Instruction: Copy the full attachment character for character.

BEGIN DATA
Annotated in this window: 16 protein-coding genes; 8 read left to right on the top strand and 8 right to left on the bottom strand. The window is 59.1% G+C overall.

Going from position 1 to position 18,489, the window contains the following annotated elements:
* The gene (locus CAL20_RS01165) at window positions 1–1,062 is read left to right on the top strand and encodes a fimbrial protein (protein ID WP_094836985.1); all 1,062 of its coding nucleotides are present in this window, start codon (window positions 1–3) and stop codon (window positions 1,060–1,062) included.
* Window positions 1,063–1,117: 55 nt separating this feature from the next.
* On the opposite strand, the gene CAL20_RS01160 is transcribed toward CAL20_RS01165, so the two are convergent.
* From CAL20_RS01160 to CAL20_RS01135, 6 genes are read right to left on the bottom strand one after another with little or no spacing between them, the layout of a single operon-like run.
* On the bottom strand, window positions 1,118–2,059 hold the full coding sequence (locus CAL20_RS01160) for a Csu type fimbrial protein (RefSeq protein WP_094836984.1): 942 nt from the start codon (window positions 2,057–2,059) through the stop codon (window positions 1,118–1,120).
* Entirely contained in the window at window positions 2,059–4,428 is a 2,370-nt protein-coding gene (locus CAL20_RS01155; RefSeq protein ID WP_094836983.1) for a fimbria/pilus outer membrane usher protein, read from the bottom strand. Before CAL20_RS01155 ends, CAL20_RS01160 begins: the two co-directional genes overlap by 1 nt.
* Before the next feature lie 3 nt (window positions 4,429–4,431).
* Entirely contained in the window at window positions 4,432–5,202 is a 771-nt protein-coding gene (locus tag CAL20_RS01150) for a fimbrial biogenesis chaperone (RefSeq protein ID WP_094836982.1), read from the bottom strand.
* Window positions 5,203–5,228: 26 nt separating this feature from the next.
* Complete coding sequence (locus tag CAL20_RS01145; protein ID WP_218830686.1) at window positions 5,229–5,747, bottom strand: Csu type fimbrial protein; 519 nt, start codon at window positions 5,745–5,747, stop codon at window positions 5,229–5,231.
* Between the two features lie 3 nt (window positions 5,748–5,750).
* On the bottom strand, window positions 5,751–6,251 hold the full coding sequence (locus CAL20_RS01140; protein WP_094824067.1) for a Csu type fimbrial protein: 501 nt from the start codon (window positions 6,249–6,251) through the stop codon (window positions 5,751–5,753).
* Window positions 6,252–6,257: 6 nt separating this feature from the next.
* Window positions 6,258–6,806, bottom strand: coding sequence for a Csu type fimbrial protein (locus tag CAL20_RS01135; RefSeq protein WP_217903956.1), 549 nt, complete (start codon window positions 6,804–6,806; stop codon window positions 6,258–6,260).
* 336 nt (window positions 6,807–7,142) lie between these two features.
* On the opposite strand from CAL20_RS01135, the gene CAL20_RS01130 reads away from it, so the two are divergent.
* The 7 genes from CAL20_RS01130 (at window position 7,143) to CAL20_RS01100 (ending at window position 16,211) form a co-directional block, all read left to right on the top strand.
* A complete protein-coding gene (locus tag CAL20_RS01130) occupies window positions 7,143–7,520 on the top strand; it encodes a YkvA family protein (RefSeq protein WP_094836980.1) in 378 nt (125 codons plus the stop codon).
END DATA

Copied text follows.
Annotated in this window: 16 protein-coding genes; 8 read left to right on the top strand and 8 right to left on the bottom strand. The window is 59.1% G+C overall.

Going from position 1 to position 18,489, the window contains the following annotated elements:
* The gene (locus CAL20_RS01165) at window positions 1–1,062 is read left to right on the top strand and encodes a fimbrial protein (protein ID WP_094836985.1); all 1,062 of its coding nucleotides are present in this window, start codon (window positions 1–3) and stop codon (window positions 1,060–1,062) included.
* Window positions 1,063–1,117: 55 nt separating this feature from the next.
* On the opposite strand, the gene CAL20_RS01160 is transcribed toward CAL20_RS01165, so the two are convergent.
* From CAL20_RS01160 to CAL20_RS01135, 6 genes are read right to left on the bottom strand one after another with little or no spacing between them, the layout of a single operon-like run.
* On the bottom strand, window positions 1,118–2,059 hold the full coding sequence (locus CAL20_RS01160) for a Csu type fimbrial protein (RefSeq protein WP_094836984.1): 942 nt from the start codon (window positions 2,057–2,059) through the stop codon (window positions 1,118–1,120).
* Entirely contained in the window at window positions 2,059–4,428 is a 2,370-nt protein-coding gene (locus CAL20_RS01155; RefSeq protein ID WP_094836983.1) for a fimbria/pilus outer membrane usher protein, read from the bottom strand. Before CAL20_RS01155 ends, CAL20_RS01160 begins: the two co-directional genes overlap by 1 nt.
* Before the next feature lie 3 nt (window positions 4,429–4,431).
* Entirely contained in the window at window positions 4,432–5,202 is a 771-nt protein-coding gene (locus tag CAL20_RS01150) for a fimbrial biogenesis chaperone (RefSeq protein ID WP_094836982.1), read from the bottom strand.
* Window positions 5,203–5,228: 26 nt separating this feature from the next.
* Complete coding sequence (locus tag CAL20_RS01145; protein ID WP_218830686.1) at window positions 5,229–5,747, bottom strand: Csu type fimbrial protein; 519 nt, start codon at window positions 5,745–5,747, stop codon at window positions 5,229–5,231.
* Between the two features lie 3 nt (window positions 5,748–5,750).
* On the bottom strand, window positions 5,751–6,251 hold the full coding sequence (locus CAL20_RS01140; protein WP_094824067.1) for a Csu type fimbrial protein: 501 nt from the start codon (window positions 6,249–6,251) through the stop codon (window positions 5,751–5,753).
* Window positions 6,252–6,257: 6 nt separating this feature from the next.
* Window positions 6,258–6,806, bottom strand: coding sequence for a Csu type fimbrial protein (locus tag CAL20_RS01135; RefSeq protein WP_217903956.1), 549 nt, complete (start codon window positions 6,804–6,806; stop codon window positions 6,258–6,260).
* 336 nt (window positions 6,807–7,142) lie between these two features.
* On the opposite strand from CAL20_RS01135, the gene CAL20_RS01130 reads away from it, so the two are divergent.
* The 7 genes from CAL20_RS01130 (at window position 7,143) to CAL20_RS01100 (ending at window position 16,211) form a co-directional block, all read left to right on the top strand.
* A complete protein-coding gene (locus tag CAL20_RS01130) occupies window positions 7,143–7,520 on the top strand; it encodes a YkvA family protein (RefSeq protein WP_094836980.1) in 378 nt (125 codons plus the stop codon).